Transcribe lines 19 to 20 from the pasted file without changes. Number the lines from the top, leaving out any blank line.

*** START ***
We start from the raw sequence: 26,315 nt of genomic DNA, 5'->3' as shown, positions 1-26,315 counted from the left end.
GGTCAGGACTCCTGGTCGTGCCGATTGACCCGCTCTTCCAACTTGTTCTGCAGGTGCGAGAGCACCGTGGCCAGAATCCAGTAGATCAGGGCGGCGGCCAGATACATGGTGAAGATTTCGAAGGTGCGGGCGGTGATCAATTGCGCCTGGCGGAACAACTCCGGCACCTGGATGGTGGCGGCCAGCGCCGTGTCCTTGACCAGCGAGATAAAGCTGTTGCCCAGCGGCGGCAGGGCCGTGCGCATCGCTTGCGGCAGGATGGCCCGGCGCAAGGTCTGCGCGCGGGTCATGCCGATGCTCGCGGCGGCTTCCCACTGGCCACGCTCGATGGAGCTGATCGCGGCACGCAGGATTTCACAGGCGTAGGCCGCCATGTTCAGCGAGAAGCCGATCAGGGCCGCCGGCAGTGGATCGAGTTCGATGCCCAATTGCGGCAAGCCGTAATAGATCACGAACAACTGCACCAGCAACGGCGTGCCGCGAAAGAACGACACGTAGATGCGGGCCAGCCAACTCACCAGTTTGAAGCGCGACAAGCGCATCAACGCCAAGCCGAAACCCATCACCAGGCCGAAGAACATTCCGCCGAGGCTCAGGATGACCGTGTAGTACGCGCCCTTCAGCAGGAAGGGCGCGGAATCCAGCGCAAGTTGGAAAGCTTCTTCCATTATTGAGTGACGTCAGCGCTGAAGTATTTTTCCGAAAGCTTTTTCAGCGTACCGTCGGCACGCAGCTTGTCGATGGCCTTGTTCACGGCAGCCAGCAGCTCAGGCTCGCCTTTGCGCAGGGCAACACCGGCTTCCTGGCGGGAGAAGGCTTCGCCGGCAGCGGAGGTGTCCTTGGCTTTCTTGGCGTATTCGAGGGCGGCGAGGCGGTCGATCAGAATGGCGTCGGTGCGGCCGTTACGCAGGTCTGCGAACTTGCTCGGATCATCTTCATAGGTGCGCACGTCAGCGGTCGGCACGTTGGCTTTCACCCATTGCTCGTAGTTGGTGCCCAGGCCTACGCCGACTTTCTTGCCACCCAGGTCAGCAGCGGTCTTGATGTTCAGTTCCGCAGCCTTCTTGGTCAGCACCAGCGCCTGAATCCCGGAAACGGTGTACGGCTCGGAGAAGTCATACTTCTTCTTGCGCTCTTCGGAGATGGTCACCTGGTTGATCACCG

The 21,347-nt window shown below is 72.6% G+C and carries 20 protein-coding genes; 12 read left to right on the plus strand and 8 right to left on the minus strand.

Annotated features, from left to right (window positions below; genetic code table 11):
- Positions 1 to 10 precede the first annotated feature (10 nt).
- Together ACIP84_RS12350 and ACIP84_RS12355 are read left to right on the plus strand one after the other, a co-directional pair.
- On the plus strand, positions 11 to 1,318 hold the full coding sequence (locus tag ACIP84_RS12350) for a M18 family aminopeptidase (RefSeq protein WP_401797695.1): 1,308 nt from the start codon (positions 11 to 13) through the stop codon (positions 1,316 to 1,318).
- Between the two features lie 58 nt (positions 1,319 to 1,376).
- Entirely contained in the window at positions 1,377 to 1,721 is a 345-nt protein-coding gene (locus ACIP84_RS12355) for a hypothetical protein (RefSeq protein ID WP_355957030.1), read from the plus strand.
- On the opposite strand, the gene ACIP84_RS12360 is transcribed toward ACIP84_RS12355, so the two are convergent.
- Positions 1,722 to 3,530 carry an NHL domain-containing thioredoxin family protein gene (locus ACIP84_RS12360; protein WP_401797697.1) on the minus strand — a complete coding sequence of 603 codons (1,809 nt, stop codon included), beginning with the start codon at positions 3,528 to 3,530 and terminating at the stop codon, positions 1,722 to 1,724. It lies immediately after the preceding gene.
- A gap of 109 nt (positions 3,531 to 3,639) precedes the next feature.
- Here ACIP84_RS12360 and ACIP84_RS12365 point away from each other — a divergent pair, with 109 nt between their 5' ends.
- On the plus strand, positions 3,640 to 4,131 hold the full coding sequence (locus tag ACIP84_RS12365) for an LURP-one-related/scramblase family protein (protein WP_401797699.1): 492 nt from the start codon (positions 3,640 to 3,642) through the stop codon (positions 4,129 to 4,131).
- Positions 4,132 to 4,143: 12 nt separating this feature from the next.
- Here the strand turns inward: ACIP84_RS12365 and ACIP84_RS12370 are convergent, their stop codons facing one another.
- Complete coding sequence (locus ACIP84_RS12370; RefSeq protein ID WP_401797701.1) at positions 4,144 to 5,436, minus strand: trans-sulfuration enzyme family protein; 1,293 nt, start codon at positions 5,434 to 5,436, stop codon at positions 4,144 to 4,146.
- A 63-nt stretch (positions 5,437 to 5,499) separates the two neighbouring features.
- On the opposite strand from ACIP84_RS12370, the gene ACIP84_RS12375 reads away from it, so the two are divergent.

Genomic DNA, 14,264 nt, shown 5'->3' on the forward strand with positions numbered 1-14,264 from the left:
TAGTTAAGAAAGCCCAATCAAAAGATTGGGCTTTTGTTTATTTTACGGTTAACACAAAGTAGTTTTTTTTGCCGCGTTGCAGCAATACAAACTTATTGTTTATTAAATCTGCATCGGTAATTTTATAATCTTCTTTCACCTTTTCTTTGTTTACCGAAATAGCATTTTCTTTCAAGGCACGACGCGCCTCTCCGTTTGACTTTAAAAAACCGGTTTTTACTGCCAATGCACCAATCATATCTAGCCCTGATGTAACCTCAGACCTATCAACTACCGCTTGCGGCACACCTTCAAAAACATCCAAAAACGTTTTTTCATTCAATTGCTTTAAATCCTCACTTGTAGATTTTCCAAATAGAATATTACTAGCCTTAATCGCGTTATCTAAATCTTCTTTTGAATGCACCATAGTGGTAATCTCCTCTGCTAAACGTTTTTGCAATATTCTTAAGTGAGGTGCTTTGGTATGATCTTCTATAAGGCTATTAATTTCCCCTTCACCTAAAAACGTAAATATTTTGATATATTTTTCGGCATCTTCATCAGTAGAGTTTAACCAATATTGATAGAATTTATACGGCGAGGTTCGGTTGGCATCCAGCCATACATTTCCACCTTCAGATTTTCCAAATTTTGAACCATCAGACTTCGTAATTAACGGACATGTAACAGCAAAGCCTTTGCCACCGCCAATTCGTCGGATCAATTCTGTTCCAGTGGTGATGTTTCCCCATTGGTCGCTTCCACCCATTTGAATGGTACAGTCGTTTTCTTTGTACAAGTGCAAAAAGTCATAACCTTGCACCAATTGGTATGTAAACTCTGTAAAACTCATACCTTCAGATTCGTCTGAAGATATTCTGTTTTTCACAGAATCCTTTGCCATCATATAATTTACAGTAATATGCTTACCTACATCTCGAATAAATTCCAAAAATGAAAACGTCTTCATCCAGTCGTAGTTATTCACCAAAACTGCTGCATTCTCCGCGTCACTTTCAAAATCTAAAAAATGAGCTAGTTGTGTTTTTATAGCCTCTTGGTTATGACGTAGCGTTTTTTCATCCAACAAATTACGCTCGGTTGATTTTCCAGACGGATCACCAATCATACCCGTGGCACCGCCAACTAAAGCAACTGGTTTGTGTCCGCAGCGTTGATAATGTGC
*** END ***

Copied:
- On the opposite strand from ACIP84_RS12370, the gene ACIP84_RS12375 reads away from it, so the two are divergent.

Genomic DNA, 14,264 nt, shown 5'->3' on the forward strand with positions numbered 1-14,264 from the left: